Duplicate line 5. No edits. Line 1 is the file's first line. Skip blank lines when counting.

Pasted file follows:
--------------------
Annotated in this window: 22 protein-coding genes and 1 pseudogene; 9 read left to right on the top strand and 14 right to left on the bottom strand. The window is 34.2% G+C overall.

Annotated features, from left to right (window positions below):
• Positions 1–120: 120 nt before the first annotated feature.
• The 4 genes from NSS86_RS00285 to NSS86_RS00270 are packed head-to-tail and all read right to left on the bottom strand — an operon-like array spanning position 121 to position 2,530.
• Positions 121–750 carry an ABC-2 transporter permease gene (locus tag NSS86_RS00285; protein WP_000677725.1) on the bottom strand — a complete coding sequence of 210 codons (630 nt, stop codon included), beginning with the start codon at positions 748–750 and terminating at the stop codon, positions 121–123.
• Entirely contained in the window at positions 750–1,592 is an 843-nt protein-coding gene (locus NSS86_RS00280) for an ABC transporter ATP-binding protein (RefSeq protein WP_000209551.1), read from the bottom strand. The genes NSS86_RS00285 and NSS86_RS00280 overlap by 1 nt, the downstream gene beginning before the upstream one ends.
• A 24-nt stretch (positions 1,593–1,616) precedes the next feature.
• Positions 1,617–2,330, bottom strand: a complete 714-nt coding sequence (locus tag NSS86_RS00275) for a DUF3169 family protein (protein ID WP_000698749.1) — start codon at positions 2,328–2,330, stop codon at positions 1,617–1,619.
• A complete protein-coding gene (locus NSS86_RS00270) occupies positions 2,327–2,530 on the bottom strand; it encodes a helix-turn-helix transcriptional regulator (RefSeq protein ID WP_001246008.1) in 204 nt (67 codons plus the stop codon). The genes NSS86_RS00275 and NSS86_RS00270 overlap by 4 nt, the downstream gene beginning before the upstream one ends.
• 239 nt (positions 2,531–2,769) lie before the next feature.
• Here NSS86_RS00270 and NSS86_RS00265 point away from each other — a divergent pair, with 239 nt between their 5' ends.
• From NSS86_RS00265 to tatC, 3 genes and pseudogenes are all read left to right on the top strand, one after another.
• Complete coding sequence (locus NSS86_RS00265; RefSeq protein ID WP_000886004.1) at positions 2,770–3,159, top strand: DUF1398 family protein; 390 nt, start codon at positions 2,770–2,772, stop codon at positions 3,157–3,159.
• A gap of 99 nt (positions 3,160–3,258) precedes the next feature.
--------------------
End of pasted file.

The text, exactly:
• Positions 121–750 carry an ABC-2 transporter permease gene (locus tag NSS86_RS00285; protein WP_000677725.1) on the bottom strand — a complete coding sequence of 210 codons (630 nt, stop codon included), beginning with the start codon at positions 748–750 and terminating at the stop codon, positions 121–123.